People could soon be able to send and receive text messages from 911, as the Federal Communications Commission looks to speed up the timeline for what it calls “Next Generation” emergency services.
The FCC is moving closer to adopting a rule that would make text-to-911 emergency services available by the end of the year.
The system would serve as an alternative to calling 911 to alert authorities of emergency situations.
“Americans are increasingly relying on text as an alternative to voice for every day communications,” the agency writes in the Federal Register.
The FCC has previously floated the idea, but now it is looking to speed up the timeline to make these emergency services available to the public. The agency is seeking public comment to determine whether cellphone carriers have the technical ability to offer secure text-to-911 services by Dec. 31, 2014.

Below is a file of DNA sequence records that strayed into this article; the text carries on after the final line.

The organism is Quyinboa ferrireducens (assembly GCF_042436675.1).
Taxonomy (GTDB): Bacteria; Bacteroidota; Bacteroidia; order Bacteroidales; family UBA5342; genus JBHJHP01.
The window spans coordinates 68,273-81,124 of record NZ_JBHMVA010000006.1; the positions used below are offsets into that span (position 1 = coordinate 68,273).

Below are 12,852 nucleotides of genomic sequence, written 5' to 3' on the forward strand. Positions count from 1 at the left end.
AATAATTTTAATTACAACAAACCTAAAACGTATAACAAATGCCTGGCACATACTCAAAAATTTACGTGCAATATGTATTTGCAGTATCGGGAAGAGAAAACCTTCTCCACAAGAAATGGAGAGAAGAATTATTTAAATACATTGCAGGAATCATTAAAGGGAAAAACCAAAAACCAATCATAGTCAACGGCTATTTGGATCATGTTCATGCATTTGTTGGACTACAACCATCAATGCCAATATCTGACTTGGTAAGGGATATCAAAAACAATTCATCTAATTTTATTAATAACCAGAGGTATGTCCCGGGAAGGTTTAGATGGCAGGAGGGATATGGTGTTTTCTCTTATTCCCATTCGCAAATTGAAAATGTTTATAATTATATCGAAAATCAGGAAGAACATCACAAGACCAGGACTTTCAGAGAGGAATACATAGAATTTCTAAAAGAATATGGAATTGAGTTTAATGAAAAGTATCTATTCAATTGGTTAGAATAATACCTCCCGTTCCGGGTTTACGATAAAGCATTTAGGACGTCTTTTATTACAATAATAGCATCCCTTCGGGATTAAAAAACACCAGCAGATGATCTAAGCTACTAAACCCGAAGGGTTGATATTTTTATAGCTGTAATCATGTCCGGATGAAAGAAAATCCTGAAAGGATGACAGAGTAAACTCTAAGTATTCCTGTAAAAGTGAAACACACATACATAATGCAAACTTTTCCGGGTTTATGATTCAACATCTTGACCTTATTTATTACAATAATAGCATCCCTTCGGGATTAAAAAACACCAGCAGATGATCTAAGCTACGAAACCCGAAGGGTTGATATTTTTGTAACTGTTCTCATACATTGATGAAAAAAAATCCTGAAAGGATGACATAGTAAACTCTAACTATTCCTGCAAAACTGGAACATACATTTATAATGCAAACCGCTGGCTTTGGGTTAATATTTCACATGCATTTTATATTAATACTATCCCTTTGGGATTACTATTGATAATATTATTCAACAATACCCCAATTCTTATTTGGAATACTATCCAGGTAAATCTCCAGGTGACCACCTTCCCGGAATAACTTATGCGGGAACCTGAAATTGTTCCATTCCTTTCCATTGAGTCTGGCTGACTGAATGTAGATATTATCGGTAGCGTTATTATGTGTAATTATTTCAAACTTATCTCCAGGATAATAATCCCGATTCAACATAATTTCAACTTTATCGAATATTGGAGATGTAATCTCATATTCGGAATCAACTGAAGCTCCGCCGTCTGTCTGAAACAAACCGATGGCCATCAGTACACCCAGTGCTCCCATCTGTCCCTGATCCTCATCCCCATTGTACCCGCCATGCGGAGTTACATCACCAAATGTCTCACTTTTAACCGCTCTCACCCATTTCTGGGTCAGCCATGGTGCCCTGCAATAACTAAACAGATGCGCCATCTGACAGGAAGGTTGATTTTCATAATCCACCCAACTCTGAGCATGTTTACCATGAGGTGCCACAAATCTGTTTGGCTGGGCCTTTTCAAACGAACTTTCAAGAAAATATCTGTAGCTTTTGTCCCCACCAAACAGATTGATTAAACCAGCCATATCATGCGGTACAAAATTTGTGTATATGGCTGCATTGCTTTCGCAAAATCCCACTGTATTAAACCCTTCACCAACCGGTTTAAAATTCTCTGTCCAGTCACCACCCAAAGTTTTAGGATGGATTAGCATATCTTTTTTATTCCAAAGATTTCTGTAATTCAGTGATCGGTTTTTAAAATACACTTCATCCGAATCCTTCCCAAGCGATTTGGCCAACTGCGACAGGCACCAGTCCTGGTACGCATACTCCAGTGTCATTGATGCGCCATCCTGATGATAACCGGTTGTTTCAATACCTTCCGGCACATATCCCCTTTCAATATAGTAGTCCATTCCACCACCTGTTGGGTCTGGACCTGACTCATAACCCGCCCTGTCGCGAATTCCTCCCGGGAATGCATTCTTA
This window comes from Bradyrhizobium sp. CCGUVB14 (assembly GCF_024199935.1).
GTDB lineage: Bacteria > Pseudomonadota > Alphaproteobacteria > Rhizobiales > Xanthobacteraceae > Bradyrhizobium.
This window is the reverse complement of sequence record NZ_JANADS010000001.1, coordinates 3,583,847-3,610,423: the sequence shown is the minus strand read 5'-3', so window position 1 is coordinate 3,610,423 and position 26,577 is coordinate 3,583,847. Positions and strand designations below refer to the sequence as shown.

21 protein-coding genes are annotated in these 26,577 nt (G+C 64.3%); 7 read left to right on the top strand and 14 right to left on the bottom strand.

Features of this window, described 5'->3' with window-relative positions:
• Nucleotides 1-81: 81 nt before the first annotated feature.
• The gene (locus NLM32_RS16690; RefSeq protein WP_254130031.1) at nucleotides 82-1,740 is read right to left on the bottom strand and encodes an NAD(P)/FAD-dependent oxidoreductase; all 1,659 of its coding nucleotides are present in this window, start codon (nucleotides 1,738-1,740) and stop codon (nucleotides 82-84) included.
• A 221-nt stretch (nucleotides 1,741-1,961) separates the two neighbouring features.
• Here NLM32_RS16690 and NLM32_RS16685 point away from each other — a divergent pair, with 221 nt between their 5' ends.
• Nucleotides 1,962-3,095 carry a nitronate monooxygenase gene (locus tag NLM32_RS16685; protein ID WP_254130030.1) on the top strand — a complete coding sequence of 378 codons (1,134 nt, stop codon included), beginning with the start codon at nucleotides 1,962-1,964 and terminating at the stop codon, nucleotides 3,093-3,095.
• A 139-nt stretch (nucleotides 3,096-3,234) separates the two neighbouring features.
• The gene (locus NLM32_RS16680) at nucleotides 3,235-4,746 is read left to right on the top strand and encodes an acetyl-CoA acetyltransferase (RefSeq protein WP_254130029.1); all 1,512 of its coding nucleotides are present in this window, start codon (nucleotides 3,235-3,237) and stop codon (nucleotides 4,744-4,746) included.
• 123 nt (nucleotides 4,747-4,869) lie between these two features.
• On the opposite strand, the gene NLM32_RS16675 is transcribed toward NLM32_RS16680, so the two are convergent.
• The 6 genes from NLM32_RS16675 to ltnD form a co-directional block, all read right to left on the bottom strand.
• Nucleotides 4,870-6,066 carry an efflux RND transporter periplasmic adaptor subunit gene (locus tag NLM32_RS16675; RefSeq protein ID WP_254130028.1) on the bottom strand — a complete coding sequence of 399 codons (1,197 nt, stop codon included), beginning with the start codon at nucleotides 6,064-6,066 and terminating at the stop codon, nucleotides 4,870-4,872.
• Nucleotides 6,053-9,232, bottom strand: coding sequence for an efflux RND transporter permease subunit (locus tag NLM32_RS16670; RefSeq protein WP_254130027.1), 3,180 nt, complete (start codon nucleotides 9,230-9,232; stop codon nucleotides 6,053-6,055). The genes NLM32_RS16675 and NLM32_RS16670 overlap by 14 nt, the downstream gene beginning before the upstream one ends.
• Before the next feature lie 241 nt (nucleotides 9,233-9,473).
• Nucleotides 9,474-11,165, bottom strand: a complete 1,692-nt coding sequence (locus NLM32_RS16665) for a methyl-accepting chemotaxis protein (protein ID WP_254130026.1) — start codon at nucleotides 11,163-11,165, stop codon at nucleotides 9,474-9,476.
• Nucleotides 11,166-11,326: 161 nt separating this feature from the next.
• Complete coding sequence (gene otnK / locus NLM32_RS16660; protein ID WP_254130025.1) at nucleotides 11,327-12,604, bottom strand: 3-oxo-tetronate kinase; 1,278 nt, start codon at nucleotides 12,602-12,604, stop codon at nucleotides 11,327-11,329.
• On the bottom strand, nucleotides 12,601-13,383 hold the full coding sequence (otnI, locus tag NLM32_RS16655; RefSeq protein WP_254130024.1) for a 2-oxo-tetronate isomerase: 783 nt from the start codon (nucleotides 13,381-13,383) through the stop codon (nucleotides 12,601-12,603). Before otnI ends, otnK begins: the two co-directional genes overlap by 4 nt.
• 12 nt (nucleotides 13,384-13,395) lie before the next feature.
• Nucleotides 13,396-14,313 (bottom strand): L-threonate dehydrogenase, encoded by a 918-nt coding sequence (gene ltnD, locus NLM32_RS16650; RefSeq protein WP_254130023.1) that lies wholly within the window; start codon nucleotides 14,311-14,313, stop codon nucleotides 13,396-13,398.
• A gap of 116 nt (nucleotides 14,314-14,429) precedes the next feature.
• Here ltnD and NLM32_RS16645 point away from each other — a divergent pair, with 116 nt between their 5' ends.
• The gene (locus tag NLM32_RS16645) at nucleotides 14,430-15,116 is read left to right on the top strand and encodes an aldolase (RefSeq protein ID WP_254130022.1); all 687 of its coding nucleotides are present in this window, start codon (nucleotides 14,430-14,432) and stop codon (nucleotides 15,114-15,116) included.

“At the broadest level, access to 911 is a core value that translates across communications platforms, including text applications, and should not be lost or devalued as technology changes,” it added.
The FCC noted that 91 percent of adults own a cellphone, while 81 percent of those cellphone owners send and receive text messages. In fact, over the last few years, texting has become more popular than calling, the agency noted.
So the FCC found it as no surprise that a growing number of consumers would feel more comfortable using text-to-911 emergency services.
“In light of these trends and the importance of ensuring effective 911 service — particularly for those who cannot access 911 call centers with a voice call ... we believe that text-to-911 capability is a necessary first step in the development of Next Generation (NG) 911 capabilities,” the agency wrote.